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tidytrev
Sep 23, 2007, 08:12 PM
hi, iv recently bought a core 2 duo 1.83 mac mini and wanting to get into computer art.
my main interests would be vector art, photo editing and some freehand sketching/doodling.
iv been looking at the wacom bamboo as a starter tablet and was going to trial a few programs like adobe illistrator and photoshop.
could anybody give me a little advise on what would be good for someone like me testing the water?



MorzillA
Sep 23, 2007, 09:57 PM
Basically what you are asking about is both Photoshop and Illustrator, There are other vector/pixel based art programs out there but the only two that come to mind are Adobe and Corel.
I have adobe CS now it's like CS3?! As far as testing the waters I would suggest getting a trail version of adobe or corel, you will be limited as to what the full potential of these two major companies can do but for starters I think it's way to get your feet wet and see what they have to offer.
There are online manuals that deal with if not the basics of illustrator and photoshop look through these and also look into forums, such as this one, to see if there are any tips you can pick up as well as asking questions, if you don't ask you will never know!
If imaging editing seems to be what you really like doing then look and compare products, see which one gives you more BANG for your pesos and buy them.
Oh and lastly, play with them, I have learned so much about Adobe illustrator by my self it's like cooking! easy!
Good luck and don't fprget to showcase your art work!!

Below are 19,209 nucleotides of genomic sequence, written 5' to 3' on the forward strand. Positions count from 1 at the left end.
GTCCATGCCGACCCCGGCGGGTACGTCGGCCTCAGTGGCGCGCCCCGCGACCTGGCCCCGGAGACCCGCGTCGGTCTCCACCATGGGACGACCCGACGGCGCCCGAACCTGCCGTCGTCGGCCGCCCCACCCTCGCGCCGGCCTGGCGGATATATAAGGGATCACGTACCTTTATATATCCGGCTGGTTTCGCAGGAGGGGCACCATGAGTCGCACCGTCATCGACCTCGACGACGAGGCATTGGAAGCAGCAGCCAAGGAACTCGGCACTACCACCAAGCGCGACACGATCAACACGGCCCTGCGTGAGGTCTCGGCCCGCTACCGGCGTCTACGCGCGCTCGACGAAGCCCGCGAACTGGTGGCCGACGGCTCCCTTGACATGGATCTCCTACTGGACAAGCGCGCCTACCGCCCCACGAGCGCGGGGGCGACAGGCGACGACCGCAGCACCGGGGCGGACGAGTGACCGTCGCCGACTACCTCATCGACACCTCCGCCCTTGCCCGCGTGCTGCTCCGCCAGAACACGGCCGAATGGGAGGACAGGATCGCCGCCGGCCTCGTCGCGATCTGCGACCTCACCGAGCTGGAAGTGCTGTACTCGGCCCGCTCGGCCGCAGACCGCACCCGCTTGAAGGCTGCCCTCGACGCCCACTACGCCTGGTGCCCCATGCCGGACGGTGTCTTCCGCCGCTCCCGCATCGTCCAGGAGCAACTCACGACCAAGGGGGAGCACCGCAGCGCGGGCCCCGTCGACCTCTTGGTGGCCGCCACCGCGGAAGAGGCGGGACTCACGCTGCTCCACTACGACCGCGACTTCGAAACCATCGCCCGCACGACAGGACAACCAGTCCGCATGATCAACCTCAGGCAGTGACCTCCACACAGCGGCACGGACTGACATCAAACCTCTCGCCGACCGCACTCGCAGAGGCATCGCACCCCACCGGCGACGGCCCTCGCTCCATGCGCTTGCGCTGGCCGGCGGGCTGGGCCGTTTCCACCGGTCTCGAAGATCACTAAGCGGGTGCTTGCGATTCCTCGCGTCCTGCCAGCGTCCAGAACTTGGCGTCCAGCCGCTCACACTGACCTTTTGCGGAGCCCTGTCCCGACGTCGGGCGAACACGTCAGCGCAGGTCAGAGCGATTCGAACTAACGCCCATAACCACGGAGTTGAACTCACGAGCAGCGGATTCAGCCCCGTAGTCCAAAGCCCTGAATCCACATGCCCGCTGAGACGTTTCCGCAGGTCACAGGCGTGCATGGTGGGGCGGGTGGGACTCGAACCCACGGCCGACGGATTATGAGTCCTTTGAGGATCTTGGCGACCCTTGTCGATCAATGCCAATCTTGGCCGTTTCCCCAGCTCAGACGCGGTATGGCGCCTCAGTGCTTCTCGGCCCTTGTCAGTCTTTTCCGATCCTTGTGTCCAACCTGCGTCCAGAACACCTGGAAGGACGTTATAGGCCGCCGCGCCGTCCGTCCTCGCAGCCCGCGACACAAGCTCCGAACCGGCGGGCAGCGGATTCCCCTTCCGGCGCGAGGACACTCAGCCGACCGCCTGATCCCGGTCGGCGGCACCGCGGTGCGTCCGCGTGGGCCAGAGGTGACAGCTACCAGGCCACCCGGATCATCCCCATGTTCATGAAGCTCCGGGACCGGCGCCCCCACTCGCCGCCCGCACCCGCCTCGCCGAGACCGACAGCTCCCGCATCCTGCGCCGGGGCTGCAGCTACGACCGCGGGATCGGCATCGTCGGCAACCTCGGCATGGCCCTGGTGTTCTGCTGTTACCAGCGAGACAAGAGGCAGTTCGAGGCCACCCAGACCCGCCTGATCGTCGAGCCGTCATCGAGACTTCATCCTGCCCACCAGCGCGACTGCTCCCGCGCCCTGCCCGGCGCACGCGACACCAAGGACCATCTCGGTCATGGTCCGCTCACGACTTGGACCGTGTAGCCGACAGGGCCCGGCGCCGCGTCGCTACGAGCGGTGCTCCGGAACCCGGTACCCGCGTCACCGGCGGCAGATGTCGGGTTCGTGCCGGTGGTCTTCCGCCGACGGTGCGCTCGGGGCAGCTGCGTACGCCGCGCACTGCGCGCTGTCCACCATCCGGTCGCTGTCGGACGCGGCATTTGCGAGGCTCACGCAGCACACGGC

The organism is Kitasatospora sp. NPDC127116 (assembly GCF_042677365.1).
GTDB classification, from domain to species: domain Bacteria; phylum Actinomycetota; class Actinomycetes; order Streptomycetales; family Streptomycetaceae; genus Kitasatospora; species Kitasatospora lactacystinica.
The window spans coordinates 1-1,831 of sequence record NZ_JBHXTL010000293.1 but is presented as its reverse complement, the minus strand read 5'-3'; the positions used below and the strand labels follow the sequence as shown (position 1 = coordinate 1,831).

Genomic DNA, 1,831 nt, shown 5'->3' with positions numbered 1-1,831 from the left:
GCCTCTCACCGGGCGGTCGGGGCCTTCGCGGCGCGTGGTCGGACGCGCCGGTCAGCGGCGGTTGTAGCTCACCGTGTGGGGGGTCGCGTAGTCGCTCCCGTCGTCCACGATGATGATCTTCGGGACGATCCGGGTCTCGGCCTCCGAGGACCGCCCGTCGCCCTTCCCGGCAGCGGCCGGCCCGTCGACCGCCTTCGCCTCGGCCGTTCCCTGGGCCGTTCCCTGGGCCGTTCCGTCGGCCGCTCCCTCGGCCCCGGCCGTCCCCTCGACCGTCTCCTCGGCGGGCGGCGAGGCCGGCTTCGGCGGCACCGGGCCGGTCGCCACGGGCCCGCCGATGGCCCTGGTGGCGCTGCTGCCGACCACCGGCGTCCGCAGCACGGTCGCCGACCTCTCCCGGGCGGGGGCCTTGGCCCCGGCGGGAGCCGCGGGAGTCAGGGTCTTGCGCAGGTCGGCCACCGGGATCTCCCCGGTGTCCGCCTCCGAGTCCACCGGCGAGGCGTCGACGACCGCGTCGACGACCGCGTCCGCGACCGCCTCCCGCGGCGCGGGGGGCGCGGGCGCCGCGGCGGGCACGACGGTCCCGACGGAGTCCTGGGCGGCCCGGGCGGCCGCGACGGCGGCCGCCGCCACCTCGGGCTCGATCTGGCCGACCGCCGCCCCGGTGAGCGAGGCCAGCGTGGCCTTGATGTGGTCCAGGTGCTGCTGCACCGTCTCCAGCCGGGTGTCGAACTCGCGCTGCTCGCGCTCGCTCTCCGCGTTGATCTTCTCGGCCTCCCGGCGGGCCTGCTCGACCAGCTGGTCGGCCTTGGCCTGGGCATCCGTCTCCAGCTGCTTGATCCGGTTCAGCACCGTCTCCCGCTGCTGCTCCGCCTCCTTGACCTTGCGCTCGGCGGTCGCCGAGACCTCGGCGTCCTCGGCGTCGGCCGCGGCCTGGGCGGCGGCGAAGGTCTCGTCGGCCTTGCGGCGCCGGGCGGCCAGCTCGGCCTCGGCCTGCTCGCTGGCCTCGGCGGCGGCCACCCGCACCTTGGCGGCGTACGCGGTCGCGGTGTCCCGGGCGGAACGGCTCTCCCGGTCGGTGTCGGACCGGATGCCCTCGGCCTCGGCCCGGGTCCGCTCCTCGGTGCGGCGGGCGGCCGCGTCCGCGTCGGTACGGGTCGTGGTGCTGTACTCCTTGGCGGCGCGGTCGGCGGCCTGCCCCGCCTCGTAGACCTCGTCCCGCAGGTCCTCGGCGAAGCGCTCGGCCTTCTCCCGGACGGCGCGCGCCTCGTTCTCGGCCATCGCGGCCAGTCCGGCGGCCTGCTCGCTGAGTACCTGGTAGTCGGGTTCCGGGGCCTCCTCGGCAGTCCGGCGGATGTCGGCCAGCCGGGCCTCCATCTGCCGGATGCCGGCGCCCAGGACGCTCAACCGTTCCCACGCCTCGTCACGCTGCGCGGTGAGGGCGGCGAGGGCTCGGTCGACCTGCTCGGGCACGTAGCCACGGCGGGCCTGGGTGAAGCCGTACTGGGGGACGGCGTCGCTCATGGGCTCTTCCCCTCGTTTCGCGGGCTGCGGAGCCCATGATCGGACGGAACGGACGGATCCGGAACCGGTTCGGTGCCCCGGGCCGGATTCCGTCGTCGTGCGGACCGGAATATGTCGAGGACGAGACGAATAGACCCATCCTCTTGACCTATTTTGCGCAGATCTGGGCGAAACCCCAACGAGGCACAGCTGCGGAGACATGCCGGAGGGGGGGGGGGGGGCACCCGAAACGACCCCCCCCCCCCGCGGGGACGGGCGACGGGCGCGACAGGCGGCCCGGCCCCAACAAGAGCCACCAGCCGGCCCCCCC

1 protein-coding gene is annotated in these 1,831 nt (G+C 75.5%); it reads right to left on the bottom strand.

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tsd
Sep 24, 2007, 12:41 PM
Also, think about what future you see yourself living out. If you want to go professional at some point (making money regularly), then without a doubt, buy a Creative Suite package, along with a video training DVD from Total Training or Lynda.com for Illustrator, and maybe for Photoshop too. Another great training option is the Visual Quickstart series from Peachpit press if you prefer books to videos.

If you aren't sure if you want to go pro at some point, you could go with the Corel products, or even go free with open source products, like Gimp.

Adobe Photshop Elements will get you in the door with some tasty prosumer level photo editing, and it won't break the bank.

I've never been real big on using trial/demo software, because if I don't commit to something, I won't enjoy it, and I won't really learn it.

MorzillA
Sep 28, 2007, 03:29 PM
Also, think about what future you see yourself living out. If you want to go professional at some point (making money regularly), then without a doubt, buy a Creative Suite package, along with a video training DVD from Total Training or Lynda.com for Illustrator, and maybe for Photoshop too. Another great training option is the Visual Quickstart series from Peachpit press if you prefer books to videos.

If you aren't sure if you want to go pro at some point, you could go with the Corel products, or even go free with open source products, like Gimp.

Adobe Photshop Elements will get you in the door with some tasty prosumer level photo editing, and it won't break the bank.

I've never been real big on using trial/demo software, because if I don't commit to something, I won't enjoy it, and I won't really learn it.

I'm impressed not only by your site but your body of work as well!!!


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